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In the article Project types in ARIS Cloud you have learnt that ARIS Cloud provides you 3 different project types (Basic, Standard and Advanced) and that each project type has its own fixed set of modeling constructs (in ARIS terms: filter).

The present article deals with the databases available in the project types. The project types Basic and Standard offer 3 databases:  New, Example, and Template (see Figure 1).

Databases of the Basic and Standard project type
Figure 1: Databases of the Basic and Standard project type

In project type Advanced you have 2 databases at your disposal: New and Example.

A filter is attached to each database. These filters contain the modeling constructs of the selected project type and cannot be changed by the user.

New:
This an empty database, i.e. there are no groups, models or objects. The modeler starts from the scratch.

Example:
The example database shows a conventional group structure (see Figure 2) as well as models of each diagram type available in the filter.


Figure 2: Group structure - An example

The (simplified) examples are taken from the HR domain, especially from Recruiting. The intention is to share modeling know-how, and not best practice, domain-specific processes and structures (see Figure 3 and Figure 4). 

A modeler who is not yet familiar with modeling in general or the ARIS diagram types in particular can learn a lot about modeling e.g. which objects/symbols and connections are typically used, how the layout of the model looks like, how objects should be named (naming conventions), etc.


Figure 3: Example for an EPC


Figure 4: Example for an Application system type diagram

Template:
A template database contains a generic group structure with generic models and objects. A template database is primarily for training purposes. A modeler must not start from scratch, he/she can open or copy an existing model, rename, add, delete, copy objects and add or delete connections that are available in the set of modeling constructs.

Figure 5 gives an example for a generic group structure. Here, placeholders like Support process 2 or Process 2.2 are used to name generic groups.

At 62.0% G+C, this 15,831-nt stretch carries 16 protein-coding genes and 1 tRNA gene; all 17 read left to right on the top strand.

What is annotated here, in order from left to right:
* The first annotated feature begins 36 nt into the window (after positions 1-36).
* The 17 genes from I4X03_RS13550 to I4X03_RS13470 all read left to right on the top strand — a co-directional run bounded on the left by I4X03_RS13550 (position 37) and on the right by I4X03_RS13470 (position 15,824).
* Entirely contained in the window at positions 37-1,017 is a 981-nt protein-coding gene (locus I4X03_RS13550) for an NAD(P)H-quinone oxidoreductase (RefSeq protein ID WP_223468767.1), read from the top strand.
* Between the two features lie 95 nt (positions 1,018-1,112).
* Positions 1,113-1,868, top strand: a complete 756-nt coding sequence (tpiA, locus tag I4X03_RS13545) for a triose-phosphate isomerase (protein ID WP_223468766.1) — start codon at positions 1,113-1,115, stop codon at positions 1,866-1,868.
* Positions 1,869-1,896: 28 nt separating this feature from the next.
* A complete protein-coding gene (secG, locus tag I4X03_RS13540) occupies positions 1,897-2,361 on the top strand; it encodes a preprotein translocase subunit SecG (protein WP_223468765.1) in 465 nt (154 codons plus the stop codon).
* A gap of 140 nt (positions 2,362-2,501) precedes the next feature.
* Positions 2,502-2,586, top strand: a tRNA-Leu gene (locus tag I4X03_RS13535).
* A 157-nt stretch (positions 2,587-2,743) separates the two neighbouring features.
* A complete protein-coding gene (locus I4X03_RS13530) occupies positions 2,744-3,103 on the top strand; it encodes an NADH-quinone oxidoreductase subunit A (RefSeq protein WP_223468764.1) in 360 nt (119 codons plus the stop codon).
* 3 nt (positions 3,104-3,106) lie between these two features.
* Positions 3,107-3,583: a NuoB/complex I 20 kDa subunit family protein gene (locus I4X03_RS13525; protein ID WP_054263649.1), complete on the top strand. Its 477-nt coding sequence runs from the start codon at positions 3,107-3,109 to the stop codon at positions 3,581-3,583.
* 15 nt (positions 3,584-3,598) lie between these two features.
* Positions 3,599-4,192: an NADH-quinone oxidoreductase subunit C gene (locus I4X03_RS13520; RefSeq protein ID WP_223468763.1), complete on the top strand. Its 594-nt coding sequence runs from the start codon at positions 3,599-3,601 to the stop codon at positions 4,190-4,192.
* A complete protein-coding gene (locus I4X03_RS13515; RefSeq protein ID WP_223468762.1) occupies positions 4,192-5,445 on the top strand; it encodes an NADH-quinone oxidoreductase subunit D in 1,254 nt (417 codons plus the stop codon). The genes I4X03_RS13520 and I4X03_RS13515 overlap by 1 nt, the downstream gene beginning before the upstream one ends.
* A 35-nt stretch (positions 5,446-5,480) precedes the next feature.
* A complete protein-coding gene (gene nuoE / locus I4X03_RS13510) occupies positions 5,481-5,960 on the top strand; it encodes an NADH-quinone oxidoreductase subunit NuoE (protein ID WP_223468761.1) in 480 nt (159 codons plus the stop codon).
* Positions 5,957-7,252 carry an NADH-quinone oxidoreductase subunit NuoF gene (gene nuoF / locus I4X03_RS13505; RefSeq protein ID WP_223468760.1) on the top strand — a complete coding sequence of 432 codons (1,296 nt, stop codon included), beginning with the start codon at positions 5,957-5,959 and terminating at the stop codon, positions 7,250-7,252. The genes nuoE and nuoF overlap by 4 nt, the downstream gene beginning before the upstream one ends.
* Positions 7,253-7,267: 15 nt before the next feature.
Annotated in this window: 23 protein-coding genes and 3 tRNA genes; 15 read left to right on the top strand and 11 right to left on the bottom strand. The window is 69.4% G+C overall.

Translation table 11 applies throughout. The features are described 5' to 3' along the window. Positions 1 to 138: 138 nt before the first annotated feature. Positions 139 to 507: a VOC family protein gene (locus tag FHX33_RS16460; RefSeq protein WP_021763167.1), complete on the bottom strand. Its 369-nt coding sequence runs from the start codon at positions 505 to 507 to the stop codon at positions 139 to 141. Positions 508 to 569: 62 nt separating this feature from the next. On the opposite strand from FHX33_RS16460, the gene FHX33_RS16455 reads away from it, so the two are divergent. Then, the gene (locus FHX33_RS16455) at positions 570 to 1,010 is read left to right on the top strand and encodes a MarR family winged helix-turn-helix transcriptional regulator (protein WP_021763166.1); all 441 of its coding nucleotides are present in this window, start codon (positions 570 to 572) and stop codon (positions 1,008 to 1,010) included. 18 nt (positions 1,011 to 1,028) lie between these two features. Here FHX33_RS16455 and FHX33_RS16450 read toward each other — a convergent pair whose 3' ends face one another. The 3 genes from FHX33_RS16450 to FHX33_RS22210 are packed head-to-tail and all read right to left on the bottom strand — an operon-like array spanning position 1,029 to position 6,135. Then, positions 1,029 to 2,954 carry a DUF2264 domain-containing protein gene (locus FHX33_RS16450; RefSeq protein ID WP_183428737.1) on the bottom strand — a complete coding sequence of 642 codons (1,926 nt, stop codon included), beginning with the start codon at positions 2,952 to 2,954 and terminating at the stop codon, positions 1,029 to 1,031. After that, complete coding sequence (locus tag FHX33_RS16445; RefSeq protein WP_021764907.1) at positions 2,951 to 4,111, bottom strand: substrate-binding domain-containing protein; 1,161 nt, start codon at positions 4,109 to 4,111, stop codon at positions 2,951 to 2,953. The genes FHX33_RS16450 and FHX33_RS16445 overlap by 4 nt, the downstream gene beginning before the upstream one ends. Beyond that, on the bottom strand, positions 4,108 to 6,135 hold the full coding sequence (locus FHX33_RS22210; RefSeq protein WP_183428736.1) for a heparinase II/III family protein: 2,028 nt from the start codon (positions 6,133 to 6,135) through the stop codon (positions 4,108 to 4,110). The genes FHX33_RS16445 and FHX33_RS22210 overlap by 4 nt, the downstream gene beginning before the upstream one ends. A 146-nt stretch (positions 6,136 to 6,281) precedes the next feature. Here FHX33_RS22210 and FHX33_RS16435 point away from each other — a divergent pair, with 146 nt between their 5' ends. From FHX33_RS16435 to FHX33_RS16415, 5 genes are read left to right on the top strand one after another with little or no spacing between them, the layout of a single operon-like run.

Figure 5: Example for a generic group structure

If a modeler wants to create a model, he/she selects a generic model of the respective type, e.g. EPC, and modifies that model according to his/her needs. The modeler typically begins with the start event; he/she gives it the right name, for example “New employee required”. Then, the activities and the events are modeled. 

Figure 6 depicts such a generic EPC, some modeling hints are inserted as free-text (see the blue boxes).

Figure 6: Example for a generic EPC

Please keep in mind, that ARIS allows you to reuse objects. If you rename an object in a template model all copies of that object are changed automatically in all models where this objects occurs. Organizational elements, IT systems and business objects are typical candidates for reuse. 

Example 1:
If you rename the Business object 1.2.1 in the EPC above into Job description, you can directly see that the names of the 2 other Business object 1.2.1 objects in this EPC are also changed to Job description (see Figure 6 and Figure 3). If you open a data model or another process model where Business object 1.2.1 occurs, you perceive that the name is changed, too.

Example 2:
If you rename IT system 4.2 in the EPC above into EMMA-4-Jobs, you can see that the name of the copy in the application system diagram that represents IT system 4 is changed, too. 

You should always consider the side-effect when you rename an object. If you do not need an existing copy of an object in a model, delete it. 

Tags: ARIS Cloud Process Live